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Music and Life

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Old 14-04-12, 08:17 AM
Tarantella Tarantella is offline
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Default Music and Life

Today I awoke with almost no hearing in my left ear, with raging ringing and 'feedback' when listening to any noise. I am frightened because my ears have been intermittently misbehaving for the last 2 years or so.

At the moment I have Schubert's "Moments Musicaux" and it sounds blurry and indistinct to me (it sounds like I'm under water!). What of my recently acquired Bang & Olufsen sound system? Worse, what would life be like without hearing; without music, in particular? I've stared grimly at Beethoven's framed image on my music-room wall many times today, contemplating the enormity of HIS problem. This explains so much to me, today of all days, about his demeanour as a result of deafness. In just one day I've ranged from fear, despair and becoming angry at a visitor for speaking too loudly (and not having my problem!) but, above all, contemplating the possibility of a future without good hearing - for music. (I hope I'm only panicking and my fear is unjustified, but only time will tell.) In the meantime, events like this put our lives into perspective because we reappraise the things we take for granted. For me hearing music - and not merely talking about it, playing and analysing it and sharing it with others - is fundamental to my life's joy. Fundamental and indispensable.

I invite others to describe how they would consider a life without music. What does it mean to you?

Last edited by Tarantella; 14-04-12 at 08:24 AM. Reason: prepositions
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Old 14-04-12, 08:53 AM
ReinerTorheit ReinerTorheit is offline
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Get to an ear specialist as soon as you can.

90% of the time these cases are linked to excess wax build-up in the ear cavity, but it's worth getting a diagnosis to put your mind at rest. Excess wax can be syringed out - or you may have to use an ear-cleansing solvent if it is severely embedded. Either way, it's a simple procedure to remove
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Old 14-04-12, 09:02 AM
Tarantella Tarantella is offline
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Thanks for the advice. Can you provide an answer to my question about the importance of music in your life? I think it a question well worth asking. (Perhaps its too personal for you; I don't know.) Put it another way: what would it mean to you if you knew you weren't able to listen to music again, for any reason? (People have had to do this many times - when they're sick, imprisoned in solitary, in a war, working, handicapped or any other circumstance.) We know about the power of music therapy, but what studies might have been done to show the effects of the deprivation of music.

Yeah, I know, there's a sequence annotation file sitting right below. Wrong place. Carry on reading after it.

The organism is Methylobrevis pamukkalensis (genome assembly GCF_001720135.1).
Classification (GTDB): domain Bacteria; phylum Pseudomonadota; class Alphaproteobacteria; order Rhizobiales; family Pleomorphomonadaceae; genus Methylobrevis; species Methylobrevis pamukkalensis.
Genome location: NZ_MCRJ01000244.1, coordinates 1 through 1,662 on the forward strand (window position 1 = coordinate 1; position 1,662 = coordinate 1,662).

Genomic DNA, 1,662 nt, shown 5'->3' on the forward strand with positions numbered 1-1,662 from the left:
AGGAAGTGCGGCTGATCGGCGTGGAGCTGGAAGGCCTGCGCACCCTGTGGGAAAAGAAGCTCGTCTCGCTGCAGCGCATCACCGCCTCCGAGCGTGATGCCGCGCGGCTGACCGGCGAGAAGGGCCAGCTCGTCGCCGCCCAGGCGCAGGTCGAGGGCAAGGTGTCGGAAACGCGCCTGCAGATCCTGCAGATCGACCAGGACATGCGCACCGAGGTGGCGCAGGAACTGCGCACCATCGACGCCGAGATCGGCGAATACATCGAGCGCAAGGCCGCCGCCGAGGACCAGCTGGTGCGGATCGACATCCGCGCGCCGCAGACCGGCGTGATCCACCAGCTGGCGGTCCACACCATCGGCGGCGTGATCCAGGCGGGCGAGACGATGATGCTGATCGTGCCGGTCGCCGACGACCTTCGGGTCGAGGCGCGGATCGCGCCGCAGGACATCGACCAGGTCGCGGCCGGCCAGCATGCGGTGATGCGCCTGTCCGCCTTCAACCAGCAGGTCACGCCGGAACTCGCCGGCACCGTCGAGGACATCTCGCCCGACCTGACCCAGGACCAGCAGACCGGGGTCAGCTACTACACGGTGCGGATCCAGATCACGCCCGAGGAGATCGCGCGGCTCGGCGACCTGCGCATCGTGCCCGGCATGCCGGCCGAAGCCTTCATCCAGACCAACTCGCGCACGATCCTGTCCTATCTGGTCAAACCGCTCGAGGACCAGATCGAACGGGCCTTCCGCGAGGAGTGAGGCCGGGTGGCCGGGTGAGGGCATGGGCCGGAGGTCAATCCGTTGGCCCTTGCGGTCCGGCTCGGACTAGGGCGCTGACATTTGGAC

Last edited by Tarantella; 14-04-12 at 10:35 AM. Reason: Re-phrase
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Old 14-04-12, 11:39 AM
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Ditto what Reiner said about seeing the quack. I had my ears syringed about 6 weeks ago. Before that, for about a week, I put a few drops of cosmetic grade Argan oil in them to soften the wax so the hot water from the syringe would eject it. Everything worked fine and I now hear about 30% better.

What would I do without music? I wouldn't like it much but I've always loved silence. Plus I suffer from "earwigs" -- bits of music which get in my head which I can't get rid of. Or, more accurately, music I love which is already in my head which goes "live" and then into a "loop."

But so much of the noise I hear I hate. For example, where I am now there's a loon yelling in the street, plus pop music (tedious, three chord rubbish) coming from someone's radio (I'm working outside today). Then there's the rumble of central London traffic and the endless banging and crashing of London building and renovation work as the property developers make their cash. I could do without all that. What's the point of hearing it?
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Old 14-04-12, 12:06 PM
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Plus I suffer from "earwigs" -- bits of music which get in my head which I can't get rid of.
Liquid paraffin will clear 'em

Or Messiaen.
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Old 14-04-12, 02:11 PM